Unpacking Civiil society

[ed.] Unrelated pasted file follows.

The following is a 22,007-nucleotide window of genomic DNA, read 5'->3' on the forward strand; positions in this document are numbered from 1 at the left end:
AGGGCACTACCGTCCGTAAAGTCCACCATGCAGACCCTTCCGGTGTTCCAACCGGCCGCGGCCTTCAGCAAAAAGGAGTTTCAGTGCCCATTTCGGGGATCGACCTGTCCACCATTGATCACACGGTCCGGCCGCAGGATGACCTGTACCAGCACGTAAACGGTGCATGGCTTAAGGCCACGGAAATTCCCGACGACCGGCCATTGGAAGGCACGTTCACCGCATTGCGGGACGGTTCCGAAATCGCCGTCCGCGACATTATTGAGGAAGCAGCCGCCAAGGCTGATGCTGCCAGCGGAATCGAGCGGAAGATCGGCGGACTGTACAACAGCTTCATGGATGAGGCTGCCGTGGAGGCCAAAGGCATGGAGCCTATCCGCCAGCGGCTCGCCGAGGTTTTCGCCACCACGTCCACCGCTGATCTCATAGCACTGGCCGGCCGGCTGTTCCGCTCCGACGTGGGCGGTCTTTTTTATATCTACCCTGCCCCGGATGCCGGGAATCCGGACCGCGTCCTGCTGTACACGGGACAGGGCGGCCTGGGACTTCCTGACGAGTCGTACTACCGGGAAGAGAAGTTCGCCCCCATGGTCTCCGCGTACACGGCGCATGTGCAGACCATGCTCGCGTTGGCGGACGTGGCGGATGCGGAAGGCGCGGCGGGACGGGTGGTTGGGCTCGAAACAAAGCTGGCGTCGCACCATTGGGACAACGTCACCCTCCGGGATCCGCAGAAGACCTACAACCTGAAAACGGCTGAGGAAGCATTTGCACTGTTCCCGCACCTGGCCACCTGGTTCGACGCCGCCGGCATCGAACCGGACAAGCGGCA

This research aims to understand the unique characteristics of the civil society in post-Apartheid South Africa by answering the following research question: To what extent is the South African civil society in line with the standard notions of the Western civil society literature and to what extent does it exhibit a unique character? During a period of three months field research in South Africa, 30 in-depth interviews were conducted with civil society actors, governmental representatives and a variety of other actors who shared their perspective on civil society. The research is guided by the assumptions of methodological individualism, which allows social phenomena to be explained through, on the one hand, the interaction of individuals and, on the other hand, the context in which these individuals are embedded. South African civil society is studied from three different angles: (1) its relationship with the state, (2) its representation of interests and (3) the strategy it uses to engage with the government. The results show that some aspects of civil society in South Africa are in line with the Western, De Tocqueville inspired civil society literature. Yet, South Africa’s civil society also exhibits characteristics that are in line with the literature from the Global South, which shows the deviance of the South African case. This thesis illustrates that civil society has to be studied in the light of historical and cultural context.
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